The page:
Once I had this information, I then started to map it to common areas on the Level 1 Functional Skills maths curriculum and specifically to areas that learners struggled with. I created a template of maths curriculum areas and then wrote some Functional Skills style questions that gave the learners an opportunity to practice their maths skills in their vocational area of expertise. Finally, other Product Managers in Pearson gave the resources a once over to ensure that I have not made any errors (hence me now knowing hair dye is sold in tubes – meaning I had to completely rewrite a question – thanks to Dionne Broughton).
So far, the following are available on our website:
Applied Science Template
Caring for Children
Caring for Children Template
Digital Media (coming soon)
Digital Media Template (coming soon)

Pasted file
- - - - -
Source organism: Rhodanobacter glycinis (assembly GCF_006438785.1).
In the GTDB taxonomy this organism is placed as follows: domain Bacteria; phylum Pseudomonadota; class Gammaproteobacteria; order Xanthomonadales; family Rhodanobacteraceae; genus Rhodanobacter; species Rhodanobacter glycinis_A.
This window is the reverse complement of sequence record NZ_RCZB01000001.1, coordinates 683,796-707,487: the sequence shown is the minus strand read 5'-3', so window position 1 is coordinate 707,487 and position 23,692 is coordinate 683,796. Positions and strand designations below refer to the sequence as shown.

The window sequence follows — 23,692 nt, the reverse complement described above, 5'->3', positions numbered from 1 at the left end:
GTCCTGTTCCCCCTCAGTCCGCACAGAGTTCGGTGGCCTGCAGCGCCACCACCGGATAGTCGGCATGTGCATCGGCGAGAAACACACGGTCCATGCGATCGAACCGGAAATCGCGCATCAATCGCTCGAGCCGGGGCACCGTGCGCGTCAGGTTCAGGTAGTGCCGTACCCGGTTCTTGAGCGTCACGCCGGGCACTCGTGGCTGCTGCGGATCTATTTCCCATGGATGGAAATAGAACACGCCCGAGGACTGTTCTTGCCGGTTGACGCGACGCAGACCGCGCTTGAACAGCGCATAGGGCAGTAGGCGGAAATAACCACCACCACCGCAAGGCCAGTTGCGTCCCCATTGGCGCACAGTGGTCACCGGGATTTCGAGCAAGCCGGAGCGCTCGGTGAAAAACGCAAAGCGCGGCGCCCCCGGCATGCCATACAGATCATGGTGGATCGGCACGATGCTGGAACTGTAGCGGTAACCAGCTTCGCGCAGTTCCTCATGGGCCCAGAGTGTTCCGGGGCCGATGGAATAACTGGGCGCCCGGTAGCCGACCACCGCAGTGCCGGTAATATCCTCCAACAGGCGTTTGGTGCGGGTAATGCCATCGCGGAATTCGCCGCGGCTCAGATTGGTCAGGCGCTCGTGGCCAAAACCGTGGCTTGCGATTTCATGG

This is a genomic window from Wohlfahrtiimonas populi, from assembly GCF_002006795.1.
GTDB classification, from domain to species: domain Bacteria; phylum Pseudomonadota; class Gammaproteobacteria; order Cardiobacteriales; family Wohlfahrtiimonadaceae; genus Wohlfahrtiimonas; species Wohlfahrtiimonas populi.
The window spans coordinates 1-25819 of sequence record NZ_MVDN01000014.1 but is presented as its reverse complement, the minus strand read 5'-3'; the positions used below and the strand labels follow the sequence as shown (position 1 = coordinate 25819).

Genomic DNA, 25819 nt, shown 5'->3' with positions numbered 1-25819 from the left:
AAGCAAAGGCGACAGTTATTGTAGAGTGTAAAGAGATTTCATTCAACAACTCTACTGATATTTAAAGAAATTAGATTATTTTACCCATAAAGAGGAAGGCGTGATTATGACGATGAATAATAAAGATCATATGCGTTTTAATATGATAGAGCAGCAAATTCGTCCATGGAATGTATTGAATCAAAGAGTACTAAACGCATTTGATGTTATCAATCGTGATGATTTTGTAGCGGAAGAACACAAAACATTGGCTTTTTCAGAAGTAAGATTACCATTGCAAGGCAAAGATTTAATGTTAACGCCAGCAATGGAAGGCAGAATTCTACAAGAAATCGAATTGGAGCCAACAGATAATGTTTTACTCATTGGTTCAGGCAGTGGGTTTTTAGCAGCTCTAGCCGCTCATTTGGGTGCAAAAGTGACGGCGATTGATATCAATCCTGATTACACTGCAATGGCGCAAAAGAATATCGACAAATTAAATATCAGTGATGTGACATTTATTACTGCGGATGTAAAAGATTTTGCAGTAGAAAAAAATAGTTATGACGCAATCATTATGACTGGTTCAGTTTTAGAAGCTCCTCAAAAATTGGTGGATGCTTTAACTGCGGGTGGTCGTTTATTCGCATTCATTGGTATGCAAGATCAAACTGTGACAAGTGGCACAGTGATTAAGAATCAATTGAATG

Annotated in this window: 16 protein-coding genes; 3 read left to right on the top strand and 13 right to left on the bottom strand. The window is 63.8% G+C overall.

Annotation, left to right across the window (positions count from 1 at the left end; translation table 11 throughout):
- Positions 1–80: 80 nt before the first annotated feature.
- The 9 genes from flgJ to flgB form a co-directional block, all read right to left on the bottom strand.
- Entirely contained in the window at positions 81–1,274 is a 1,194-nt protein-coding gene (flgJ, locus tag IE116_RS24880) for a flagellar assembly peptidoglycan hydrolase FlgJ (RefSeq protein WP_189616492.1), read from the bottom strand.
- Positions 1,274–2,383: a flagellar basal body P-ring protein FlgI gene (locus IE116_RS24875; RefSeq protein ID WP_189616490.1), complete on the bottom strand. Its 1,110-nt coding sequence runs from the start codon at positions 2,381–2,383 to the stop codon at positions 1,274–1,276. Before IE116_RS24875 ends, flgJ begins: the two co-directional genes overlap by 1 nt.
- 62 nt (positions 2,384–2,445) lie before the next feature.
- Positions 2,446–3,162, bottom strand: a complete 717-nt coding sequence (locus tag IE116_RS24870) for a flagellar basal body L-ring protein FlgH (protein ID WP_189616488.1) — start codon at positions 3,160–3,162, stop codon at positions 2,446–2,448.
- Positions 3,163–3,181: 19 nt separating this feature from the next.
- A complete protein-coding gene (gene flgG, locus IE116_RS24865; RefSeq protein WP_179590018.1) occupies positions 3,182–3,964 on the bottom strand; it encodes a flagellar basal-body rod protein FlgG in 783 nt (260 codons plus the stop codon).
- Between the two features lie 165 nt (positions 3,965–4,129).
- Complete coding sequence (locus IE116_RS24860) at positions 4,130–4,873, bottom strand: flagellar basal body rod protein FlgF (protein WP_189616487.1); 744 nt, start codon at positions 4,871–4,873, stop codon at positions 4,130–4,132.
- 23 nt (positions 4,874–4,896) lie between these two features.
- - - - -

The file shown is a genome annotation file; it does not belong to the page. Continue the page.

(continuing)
Engineering (coming soon)
Engineering Template (coming soon)
eSports (coming soon)
eSports Template (coming soon)
Hair and Beauty
Hair and Beauty Template
Hospitality and Tourism (coming soon)
Hospitality and Tourism Template (coming soon)
IT (coming soon)
IT Template (coming soon)
Land Based Template
Performing Arts (coming soon)
Performing Art Template (coming soon)
Public Services (coming soon)
Public Services Template (coming soon)
Transport and Vehicle (coming soon)
Transport and Vehicle (coming soon)
Using These Resources
These resources can be used in a multitude of ways:
- By vocational tutors wanting to do some maths in their sessions
- By Functional Skills maths specialists wanting to incorporate vocational areas
- As a lesson starter to get the learners. Ideally this activity should take about ten minutes. They can be self-marked or grouped marked by the learners.
- As a formative assessment over time. The templates help here. Over time, these quizzes provide the tutor with easy to access feedback on areas of strength and weakness. For this to be truly effective, each quiz should follow the same format with questions of a similar topic always being in the same place.
- As pre assessment revision
- As a homework task